Not nearly as fond of 2004 UD Vintage as the prior years, but it's still solid.  Design aesthetics aside, it's the trademark Jason Phillips rec specs that sets this one apart and puts it safely inside the Top 20.


Pacific went crazy with silver foil and spikes of color in this 1996 set.  It's totally dated and totally awesome!


For my taste, Topps Finest was at its best during the mid to late '90s.  This one, from 1996, is a great example of that.  The protector film is a bit annoying, but it doesn't diminish the vibe of the card.


From 2008 TSC, this one eluded me for way too long.  Oddly, David has now been featured one three Stadium Club base cards, and each is a horizontal shot.  Hey, works for me!


Another one of those swell Swell Baseball Greats.  This is my third Mets card of the colorful Piersall, and it's perhaps my favorite.


From the '91 Swell set, a great posed shot of rugged backstop Jerry Grote, a member of the '69 World Champion Mets who played 12 seasons for the club.  The '91 set features what I would consider my favorite design of all the Swell sets.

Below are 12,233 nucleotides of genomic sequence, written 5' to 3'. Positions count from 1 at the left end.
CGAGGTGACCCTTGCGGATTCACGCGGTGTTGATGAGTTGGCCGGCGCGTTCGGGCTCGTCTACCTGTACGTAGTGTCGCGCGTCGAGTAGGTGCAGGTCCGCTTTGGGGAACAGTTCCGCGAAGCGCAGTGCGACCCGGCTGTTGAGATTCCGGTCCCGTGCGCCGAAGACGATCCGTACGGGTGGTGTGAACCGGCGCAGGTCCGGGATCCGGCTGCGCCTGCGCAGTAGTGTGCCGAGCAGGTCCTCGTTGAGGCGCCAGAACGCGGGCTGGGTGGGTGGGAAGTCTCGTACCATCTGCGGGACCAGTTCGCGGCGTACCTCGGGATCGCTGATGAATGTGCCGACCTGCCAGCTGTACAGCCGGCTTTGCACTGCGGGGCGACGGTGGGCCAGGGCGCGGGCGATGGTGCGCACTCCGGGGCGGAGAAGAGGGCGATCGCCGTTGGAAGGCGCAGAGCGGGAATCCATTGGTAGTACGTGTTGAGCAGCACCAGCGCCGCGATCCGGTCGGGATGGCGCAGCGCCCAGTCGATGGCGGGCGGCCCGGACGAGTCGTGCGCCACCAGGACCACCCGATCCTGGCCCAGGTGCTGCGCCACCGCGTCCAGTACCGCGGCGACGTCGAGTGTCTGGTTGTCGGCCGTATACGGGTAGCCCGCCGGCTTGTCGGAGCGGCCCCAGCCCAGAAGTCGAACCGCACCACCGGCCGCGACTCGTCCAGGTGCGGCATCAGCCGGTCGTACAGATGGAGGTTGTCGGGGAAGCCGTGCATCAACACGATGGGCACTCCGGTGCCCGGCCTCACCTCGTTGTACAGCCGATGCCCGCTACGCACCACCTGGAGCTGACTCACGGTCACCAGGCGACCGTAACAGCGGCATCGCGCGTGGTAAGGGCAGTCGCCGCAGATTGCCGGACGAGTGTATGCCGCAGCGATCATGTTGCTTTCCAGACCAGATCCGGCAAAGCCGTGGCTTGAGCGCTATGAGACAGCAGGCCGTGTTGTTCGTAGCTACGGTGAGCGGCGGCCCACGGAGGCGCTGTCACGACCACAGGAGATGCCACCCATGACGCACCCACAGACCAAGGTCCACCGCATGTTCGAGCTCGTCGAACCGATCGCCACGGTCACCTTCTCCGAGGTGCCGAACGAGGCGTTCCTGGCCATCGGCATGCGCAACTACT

Nolan Ryan in a Mets uniform on a Stadium Club card?  Yes, please!


Maybe I'm the only one daft enough to rank a '94 Stadium Club David Segui base card above anything featuring Nolan Ryan.  But, I make no excuses or apologies.  This very card has been on my radar for a long time.  I offer no explanation beyond this: I like dugout shots.

We have now reached the Top 10!


Not just Fleer Tradition, but Fleer Tradition Update!  Therefore, tougher to find.  The most intriguing thing here is seeing a photo of Payton fielding first base.  A career outfielder, I can't think of any other card--either from early in his career or later--showing him playing on the dirt.  Pretty cool!


A New Age Performers insert from '15 Heritage, this one features the former NL ROY rocking holiday camo gear. DeGrom hurled 6 2/3 innings of shutout ball on Memorial Day 2014, and that when the photo on this card was taken.


Yup, another from '98 Fleer Tradition Update.  Nomo-as-a-Met cards are a very limited species, and to acquire a toughie like this makes for a happy Met collector!


Upper Deck's mid-'00 flagship releases were chock full of amazing photography.  Loads to horizontal treasures just like this one.  I mean, who doesn't enjoy plays at the plate?


I think I made a mistake earlier when I declared that '91 Swell was the pride of the litter.  What was I thinking? Clearly, the '89 release is superior to its siblings.  And what better way to amplify that statement than with Gil Hodges, Mets first baseman?